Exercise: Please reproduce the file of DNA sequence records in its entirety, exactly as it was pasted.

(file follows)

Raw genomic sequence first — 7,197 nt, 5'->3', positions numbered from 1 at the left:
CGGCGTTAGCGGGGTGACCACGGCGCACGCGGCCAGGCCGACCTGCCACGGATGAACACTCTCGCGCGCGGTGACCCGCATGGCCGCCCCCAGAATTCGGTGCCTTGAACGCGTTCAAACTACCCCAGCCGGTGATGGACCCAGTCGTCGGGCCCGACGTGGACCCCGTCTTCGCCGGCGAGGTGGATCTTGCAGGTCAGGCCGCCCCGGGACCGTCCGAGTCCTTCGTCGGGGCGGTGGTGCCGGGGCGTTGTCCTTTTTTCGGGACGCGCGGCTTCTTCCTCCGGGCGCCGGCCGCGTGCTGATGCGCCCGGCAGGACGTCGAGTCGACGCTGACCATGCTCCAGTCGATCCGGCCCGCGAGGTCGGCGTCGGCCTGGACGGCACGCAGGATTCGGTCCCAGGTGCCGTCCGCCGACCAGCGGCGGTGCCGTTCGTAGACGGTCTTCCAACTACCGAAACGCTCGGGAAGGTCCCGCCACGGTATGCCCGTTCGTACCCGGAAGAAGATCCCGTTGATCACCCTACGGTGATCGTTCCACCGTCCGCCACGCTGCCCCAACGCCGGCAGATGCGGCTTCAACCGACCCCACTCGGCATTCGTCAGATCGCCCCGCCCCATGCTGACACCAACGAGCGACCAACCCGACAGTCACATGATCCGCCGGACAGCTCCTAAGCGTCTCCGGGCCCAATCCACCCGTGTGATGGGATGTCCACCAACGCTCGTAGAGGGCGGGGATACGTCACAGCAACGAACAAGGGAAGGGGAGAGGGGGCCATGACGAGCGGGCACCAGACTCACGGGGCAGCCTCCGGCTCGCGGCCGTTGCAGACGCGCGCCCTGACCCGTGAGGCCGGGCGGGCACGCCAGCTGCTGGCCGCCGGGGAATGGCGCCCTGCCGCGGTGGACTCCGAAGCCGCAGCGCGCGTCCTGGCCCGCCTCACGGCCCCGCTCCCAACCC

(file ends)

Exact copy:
Raw genomic sequence first — 7,197 nt, 5'->3', positions numbered from 1 at the left:
CGGCGTTAGCGGGGTGACCACGGCGCACGCGGCCAGGCCGACCTGCCACGGATGAACACTCTCGCGCGCGGTGACCCGCATGGCCGCCCCCAGAATTCGGTGCCTTGAACGCGTTCAAACTACCCCAGCCGGTGATGGACCCAGTCGTCGGGCCCGACGTGGACCCCGTCTTCGCCGGCGAGGTGGATCTTGCAGGTCAGGCCGCCCCGGGACCGTCCGAGTCCTTCGTCGGGGCGGTGGTGCCGGGGCGTTGTCCTTTTTTCGGGACGCGCGGCTTCTTCCTCCGGGCGCCGGCCGCGTGCTGATGCGCCCGGCAGGACGTCGAGTCGACGCTGACCATGCTCCAGTCGATCCGGCCCGCGAGGTCGGCGTCGGCCTGGACGGCACGCAGGATTCGGTCCCAGGTGCCGTCCGCCGACCAGCGGCGGTGCCGTTCGTAGACGGTCTTCCAACTACCGAAACGCTCGGGAAGGTCCCGCCACGGTATGCCCGTTCGTACCCGGAAGAAGATCCCGTTGATCACCCTACGGTGATCGTTCCACCGTCCGCCACGCTGCCCCAACGCCGGCAGATGCGGCTTCAACCGACCCCACTCGGCATTCGTCAGATCGCCCCGCCCCATGCTGACACCAACGAGCGACCAACCCGACAGTCACATGATCCGCCGGACAGCTCCTAAGCGTCTCCGGGCCCAATCCACCCGTGTGATGGGATGTCCACCAACGCTCGTAGAGGGCGGGGATACGTCACAGCAACGAACAAGGGAAGGGGAGAGGGGGCCATGACGAGCGGGCACCAGACTCACGGGGCAGCCTCCGGCTCGCGGCCGTTGCAGACGCGCGCCCTGACCCGTGAGGCCGGGCGGGCACGCCAGCTGCTGGCCGCCGGGGAATGGCGCCCTGCCGCGGTGGACTCCGAAGCCGCAGCGCGCGTCCTGGCCCGCCTCACGGCCCCGCTCCCAACCC